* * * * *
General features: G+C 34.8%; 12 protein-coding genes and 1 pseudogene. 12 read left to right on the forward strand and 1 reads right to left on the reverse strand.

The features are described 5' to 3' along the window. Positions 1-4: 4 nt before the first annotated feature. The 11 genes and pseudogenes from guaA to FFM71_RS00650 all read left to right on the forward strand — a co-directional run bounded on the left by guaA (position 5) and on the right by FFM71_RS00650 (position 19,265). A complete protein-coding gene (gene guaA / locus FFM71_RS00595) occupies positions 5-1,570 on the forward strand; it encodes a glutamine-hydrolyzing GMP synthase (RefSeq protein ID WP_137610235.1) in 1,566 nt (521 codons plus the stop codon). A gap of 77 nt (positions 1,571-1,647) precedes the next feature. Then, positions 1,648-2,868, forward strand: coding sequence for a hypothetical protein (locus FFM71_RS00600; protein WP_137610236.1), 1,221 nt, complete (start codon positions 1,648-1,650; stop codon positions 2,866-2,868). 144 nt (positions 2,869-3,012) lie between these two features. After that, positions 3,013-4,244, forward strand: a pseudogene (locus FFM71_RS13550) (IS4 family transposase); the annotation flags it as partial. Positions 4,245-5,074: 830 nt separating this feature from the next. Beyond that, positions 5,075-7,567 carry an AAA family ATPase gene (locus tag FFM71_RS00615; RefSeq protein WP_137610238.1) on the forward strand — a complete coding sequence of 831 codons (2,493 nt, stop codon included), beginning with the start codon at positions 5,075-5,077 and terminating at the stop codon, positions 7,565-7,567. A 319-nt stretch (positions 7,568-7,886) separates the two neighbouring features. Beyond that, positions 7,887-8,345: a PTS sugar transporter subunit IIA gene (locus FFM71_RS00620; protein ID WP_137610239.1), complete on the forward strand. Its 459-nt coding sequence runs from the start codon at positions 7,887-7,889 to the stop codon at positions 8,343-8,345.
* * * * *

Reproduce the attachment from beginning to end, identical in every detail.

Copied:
General features: G+C 34.8%; 12 protein-coding genes and 1 pseudogene. 12 read left to right on the forward strand and 1 reads right to left on the reverse strand.

The features are described 5' to 3' along the window. Positions 1-4: 4 nt before the first annotated feature. The 11 genes and pseudogenes from guaA to FFM71_RS00650 all read left to right on the forward strand — a co-directional run bounded on the left by guaA (position 5) and on the right by FFM71_RS00650 (position 19,265). A complete protein-coding gene (gene guaA / locus FFM71_RS00595) occupies positions 5-1,570 on the forward strand; it encodes a glutamine-hydrolyzing GMP synthase (RefSeq protein ID WP_137610235.1) in 1,566 nt (521 codons plus the stop codon). A gap of 77 nt (positions 1,571-1,647) precedes the next feature. Then, positions 1,648-2,868, forward strand: coding sequence for a hypothetical protein (locus FFM71_RS00600; protein WP_137610236.1), 1,221 nt, complete (start codon positions 1,648-1,650; stop codon positions 2,866-2,868). 144 nt (positions 2,869-3,012) lie between these two features. After that, positions 3,013-4,244, forward strand: a pseudogene (locus FFM71_RS13550) (IS4 family transposase); the annotation flags it as partial. Positions 4,245-5,074: 830 nt separating this feature from the next. Beyond that, positions 5,075-7,567 carry an AAA family ATPase gene (locus tag FFM71_RS00615; RefSeq protein WP_137610238.1) on the forward strand — a complete coding sequence of 831 codons (2,493 nt, stop codon included), beginning with the start codon at positions 5,075-5,077 and terminating at the stop codon, positions 7,565-7,567. A 319-nt stretch (positions 7,568-7,886) separates the two neighbouring features. Beyond that, positions 7,887-8,345: a PTS sugar transporter subunit IIA gene (locus FFM71_RS00620; protein ID WP_137610239.1), complete on the forward strand. Its 459-nt coding sequence runs from the start codon at positions 7,887-7,889 to the stop codon at positions 8,343-8,345.